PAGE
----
And then there is that Zen tale, of the monk who was repeatedly told, after eating his rice: Wash Your Bowl”, upon hearing which he was Enlightened. The idea is, I would guess, that you should avail yourself of any passing opportunity to be existing ‘in the moment’. After eating your rice, wash your bowl. Do not decide to wash your bowl, or wonder why you are washing your bowl, or resent having to wash your bowl. After eating, wash your bowl: it is a form of meditation.

So maybe the tale of Mary and Martha isn’t so black and white after all. Maybe Martha wasn’t the villain – or wouldn’t necessarily have been if she hadn’t got all self-righteous and started whingeing. Maybe both sisters were heroes, and the contrast between them shows that there are many different ways of focussing on what’s important; more than one way of Being in the world.

On truth being stranger than fiction

This evening, in the one hour hiatus between the end of Stargate SG1 and the start of the new Stephen Poliakoff drama Close to the Enemy (I never miss a Stephen Poliakoff) I switched off the TV (yes, occasionally I do), put on a curate’s egg of a Jorma Kaukonen CD (Quah – one brilliant track, one ear-wormy, the rest, hmmm….) and dipped a cautious toe into a book I never expected to be reading at this stage in my career – Writing Short Stories by Zoe Fairbairn.

I long ago grew weary of How To Write books. Also, I have had short stories published, if only a few and mostly in out of the way places. I have in the past been better at winning short story competitions than getting things published on a bread-and-butter, i.e. money-making, basis. I have very little sticking power and am easily discouraged.

For the longest time, as my Canadian sister says, I posted story after story to women’s magazines – and got them all back. Most of them are on this site as a matter of fact, if you want to know what a woman’s magazine reject looks like, though there quite a few that have been written specially for ‘here’ and have never been sent anywhere. Virgin stories – tee hee.

On the other hand I came first, second and third in one competition. Anonymous, you see – they thought I was three different people, one of them a man because the story happened to be written from a man’s point of view. And I was one of six finalists in a BBC End of Story competition. Last time I looked there was still an awful photo of me buried in their archived pages. I am very pink, not quite so old, with a terrified, lopsided grin and falling-down bird’s-nest hair.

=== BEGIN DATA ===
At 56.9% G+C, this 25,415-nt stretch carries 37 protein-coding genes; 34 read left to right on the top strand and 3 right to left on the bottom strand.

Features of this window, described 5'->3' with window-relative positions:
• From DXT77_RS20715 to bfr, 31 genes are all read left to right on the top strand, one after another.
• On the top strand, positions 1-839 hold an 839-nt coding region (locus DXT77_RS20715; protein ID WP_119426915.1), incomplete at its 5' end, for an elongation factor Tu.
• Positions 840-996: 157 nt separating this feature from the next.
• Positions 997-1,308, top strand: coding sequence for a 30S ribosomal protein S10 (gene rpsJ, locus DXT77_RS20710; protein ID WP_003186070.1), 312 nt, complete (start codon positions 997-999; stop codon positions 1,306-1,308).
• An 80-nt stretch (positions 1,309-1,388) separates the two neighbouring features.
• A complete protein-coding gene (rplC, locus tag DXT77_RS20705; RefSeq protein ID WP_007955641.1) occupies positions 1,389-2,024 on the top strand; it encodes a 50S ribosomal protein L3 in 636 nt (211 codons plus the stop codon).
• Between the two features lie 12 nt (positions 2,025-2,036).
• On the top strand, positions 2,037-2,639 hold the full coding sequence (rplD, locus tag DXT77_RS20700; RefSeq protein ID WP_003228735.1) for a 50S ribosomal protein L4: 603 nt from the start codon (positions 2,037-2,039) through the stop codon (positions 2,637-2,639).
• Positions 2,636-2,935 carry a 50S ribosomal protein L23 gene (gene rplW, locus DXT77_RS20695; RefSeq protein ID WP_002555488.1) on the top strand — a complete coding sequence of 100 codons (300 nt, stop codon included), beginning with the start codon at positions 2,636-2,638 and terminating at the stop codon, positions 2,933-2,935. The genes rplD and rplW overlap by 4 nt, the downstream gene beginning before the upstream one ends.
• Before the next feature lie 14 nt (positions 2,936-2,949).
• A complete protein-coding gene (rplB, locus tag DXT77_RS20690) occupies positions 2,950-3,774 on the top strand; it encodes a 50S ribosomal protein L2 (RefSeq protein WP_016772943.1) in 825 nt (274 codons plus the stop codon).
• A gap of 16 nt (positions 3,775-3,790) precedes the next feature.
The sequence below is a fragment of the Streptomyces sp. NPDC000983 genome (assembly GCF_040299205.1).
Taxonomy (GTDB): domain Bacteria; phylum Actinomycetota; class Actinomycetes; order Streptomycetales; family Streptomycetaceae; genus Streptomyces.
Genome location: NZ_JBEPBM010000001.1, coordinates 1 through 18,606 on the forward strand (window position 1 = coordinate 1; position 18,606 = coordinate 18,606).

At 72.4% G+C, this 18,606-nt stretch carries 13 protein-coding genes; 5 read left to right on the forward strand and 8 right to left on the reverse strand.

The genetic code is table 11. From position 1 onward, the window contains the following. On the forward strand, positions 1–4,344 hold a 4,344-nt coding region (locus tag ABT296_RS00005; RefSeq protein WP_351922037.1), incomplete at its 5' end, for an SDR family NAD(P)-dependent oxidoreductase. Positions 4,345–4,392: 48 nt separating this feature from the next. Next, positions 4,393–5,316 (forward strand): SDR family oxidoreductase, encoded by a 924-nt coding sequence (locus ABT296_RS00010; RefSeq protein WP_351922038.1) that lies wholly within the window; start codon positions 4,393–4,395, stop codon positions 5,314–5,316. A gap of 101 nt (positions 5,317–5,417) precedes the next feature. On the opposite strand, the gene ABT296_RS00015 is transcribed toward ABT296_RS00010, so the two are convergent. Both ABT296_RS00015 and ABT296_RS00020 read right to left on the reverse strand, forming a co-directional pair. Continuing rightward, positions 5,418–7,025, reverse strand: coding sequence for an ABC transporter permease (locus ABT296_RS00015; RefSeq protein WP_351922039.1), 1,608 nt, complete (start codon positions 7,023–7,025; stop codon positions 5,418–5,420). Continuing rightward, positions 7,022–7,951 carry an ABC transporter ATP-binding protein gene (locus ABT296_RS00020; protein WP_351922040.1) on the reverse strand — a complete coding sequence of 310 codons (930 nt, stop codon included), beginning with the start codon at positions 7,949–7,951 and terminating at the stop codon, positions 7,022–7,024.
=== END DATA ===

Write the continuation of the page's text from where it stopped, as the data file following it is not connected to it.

And I did get that thing about the dying witch in The Cat that time. She was dying with a cat, of course.

But recently – well, I wrote about it a few days back – for one reason or another I stopped reading and then stopped writing. It was a kind of Old Testament feeling, like that story about Pharoah’s dream of the seven lean and ill-favoured kine (Genesis 41:27 for fellow text-obsessives). Yes, I felt as if I had entered a sort of shrivelled cow phase.

I started reading again by going back in time to young adult books, fantasy and science fiction: easy reading and my imagination’s natural home. And thinking that what worked for reading might also work for writing I ordered the aforesaid beginner’s short story-writing book.

(Sigh!) I hate all those exercises they give you. I never want to do them. However – onwards and upwards – the first exercise was What happened to you yesterday?

What did happen to me yesterday? I couldn’t remember a thing that happened yesterday. This is not, I think (I hope) down to failing memory. More that every day is the same nowadays. I have no job, Mum’s in a Home, one sister in Canada, another not requiring my company and neighbours who now view me as a hermit. I’m working on it, certainly.

So, I’m indoors in November with twelve cats and no central heating. Of necessity my days are dominated by zoo-keeping activities, and keeping warm. I heat one room and stay in it. Seven out of the twelve cats also stay in it. They rather like the plug-in radiators. In between zoo-keeping, housework and ‘admin’ I watch TV, knit, read, tiddle about with this blog. Could I be doing more? Who knows. Anyway, it’s much the same every day.